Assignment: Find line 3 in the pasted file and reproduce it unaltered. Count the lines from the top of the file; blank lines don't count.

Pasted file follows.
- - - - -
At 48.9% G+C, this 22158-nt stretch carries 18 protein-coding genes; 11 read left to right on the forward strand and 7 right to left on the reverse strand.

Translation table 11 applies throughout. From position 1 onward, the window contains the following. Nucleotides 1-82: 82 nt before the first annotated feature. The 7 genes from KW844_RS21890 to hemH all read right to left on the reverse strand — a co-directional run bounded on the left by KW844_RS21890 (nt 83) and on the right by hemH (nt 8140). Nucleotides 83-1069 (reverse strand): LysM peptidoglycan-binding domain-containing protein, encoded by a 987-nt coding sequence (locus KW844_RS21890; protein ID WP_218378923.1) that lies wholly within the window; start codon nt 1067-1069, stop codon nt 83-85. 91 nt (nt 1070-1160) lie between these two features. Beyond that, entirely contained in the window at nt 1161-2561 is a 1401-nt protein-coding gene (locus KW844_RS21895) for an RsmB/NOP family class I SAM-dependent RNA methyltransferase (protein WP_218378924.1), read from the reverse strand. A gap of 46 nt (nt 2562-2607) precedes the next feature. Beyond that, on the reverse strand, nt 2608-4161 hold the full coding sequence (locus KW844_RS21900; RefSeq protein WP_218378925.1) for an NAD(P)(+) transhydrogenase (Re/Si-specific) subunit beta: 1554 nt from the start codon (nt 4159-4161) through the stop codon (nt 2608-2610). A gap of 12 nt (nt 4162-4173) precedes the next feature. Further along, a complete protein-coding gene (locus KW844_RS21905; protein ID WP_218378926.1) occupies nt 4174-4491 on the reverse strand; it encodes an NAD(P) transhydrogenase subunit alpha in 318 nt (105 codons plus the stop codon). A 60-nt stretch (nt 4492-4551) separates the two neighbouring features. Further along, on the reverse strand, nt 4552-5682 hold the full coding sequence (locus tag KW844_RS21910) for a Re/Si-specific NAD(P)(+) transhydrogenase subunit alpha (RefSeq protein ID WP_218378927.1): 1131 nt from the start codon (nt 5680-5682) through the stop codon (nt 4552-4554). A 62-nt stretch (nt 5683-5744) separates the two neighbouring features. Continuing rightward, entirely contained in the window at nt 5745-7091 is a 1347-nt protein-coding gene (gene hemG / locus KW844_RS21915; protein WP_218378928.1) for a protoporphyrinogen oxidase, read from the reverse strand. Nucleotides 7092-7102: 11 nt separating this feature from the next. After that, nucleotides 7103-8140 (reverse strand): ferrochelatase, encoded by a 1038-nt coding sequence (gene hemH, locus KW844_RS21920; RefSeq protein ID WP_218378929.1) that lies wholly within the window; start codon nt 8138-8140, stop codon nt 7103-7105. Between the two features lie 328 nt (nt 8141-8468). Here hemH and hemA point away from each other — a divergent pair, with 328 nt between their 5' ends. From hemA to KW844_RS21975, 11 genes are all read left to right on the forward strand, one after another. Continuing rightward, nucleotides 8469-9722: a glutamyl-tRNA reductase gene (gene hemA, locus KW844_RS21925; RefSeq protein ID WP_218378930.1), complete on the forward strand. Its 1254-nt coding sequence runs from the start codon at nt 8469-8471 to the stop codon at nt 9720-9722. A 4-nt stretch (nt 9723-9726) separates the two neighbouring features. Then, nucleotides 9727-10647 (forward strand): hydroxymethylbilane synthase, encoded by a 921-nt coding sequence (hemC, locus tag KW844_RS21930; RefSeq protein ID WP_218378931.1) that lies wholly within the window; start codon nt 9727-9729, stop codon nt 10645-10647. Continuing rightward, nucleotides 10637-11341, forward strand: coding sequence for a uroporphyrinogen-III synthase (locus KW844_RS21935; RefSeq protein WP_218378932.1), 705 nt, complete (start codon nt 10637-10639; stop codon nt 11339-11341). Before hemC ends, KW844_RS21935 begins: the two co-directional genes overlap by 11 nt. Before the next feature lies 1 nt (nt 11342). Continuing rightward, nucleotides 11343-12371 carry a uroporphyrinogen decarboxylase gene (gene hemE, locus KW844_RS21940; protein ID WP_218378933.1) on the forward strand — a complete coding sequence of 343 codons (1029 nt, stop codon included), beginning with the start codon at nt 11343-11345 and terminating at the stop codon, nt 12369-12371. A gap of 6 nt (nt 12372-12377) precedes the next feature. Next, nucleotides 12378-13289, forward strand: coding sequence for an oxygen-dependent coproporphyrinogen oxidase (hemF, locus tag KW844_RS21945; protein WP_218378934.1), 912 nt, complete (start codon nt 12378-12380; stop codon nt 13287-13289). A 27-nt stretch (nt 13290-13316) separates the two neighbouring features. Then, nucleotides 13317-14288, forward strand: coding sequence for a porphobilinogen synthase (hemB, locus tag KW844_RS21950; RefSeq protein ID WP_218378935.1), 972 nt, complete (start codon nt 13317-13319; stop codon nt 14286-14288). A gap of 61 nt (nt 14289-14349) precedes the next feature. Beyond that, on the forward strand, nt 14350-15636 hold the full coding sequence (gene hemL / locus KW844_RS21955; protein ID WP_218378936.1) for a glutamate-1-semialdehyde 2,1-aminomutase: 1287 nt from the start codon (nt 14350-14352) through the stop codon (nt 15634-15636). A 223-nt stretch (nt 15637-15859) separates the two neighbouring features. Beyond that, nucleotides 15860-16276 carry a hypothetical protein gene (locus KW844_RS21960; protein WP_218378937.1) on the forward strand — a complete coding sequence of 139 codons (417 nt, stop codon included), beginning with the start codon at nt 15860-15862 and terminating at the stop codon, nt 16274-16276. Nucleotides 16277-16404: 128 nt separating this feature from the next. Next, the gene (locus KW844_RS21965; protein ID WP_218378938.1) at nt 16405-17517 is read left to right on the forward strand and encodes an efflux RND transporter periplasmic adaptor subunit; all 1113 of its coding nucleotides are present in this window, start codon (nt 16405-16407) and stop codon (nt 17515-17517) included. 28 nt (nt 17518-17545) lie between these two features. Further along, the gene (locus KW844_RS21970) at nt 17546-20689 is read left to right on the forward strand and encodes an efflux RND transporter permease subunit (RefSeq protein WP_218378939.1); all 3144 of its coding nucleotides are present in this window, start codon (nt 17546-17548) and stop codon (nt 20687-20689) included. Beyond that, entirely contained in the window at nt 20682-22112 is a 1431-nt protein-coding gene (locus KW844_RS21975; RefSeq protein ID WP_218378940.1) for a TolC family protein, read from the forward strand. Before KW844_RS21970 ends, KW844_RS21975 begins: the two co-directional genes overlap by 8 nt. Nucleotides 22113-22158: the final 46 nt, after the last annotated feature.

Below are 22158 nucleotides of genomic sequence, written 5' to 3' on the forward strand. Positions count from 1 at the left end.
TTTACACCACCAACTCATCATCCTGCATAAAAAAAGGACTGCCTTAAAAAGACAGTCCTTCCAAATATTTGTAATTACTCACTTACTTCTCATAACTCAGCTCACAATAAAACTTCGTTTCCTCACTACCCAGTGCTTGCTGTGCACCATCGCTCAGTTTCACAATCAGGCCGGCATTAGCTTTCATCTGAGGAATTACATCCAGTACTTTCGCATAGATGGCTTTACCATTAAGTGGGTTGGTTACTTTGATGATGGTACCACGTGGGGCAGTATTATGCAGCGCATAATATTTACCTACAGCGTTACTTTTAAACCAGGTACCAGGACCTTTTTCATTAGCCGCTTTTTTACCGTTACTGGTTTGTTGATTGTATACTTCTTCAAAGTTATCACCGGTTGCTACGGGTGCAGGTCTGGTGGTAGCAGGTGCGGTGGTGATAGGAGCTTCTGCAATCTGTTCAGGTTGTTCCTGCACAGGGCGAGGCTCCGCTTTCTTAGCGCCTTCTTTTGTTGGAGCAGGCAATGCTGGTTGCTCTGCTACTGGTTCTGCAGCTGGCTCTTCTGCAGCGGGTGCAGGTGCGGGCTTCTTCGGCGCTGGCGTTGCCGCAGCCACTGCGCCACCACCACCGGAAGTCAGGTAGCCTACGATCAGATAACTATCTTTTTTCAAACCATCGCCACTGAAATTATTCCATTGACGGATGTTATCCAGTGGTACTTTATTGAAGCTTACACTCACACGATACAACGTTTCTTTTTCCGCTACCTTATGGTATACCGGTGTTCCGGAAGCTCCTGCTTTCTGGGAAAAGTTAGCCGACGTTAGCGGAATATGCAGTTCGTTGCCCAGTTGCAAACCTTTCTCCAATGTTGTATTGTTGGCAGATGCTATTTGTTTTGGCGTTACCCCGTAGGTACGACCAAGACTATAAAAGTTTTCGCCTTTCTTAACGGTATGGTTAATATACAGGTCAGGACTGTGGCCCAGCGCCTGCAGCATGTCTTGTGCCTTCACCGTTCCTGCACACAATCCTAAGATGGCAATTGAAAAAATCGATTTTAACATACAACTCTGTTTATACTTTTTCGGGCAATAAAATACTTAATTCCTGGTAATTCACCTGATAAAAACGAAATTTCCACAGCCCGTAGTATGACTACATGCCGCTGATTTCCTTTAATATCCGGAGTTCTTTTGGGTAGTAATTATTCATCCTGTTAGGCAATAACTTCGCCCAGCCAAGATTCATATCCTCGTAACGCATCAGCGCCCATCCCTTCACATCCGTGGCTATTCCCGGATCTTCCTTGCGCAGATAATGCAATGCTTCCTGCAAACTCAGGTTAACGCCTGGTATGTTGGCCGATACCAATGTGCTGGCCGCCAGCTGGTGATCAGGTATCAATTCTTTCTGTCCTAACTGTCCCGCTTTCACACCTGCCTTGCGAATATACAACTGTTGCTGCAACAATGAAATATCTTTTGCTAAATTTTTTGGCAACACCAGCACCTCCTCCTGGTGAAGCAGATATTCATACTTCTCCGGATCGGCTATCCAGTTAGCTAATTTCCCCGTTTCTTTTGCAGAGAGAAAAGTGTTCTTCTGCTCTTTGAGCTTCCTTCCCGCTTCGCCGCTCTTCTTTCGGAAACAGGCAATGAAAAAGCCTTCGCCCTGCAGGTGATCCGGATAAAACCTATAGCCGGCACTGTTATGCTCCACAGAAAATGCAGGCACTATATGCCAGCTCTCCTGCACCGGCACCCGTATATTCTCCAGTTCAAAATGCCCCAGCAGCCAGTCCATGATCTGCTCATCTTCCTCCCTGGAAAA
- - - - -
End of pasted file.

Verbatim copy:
Below are 22158 nucleotides of genomic sequence, written 5' to 3' on the forward strand. Positions count from 1 at the left end.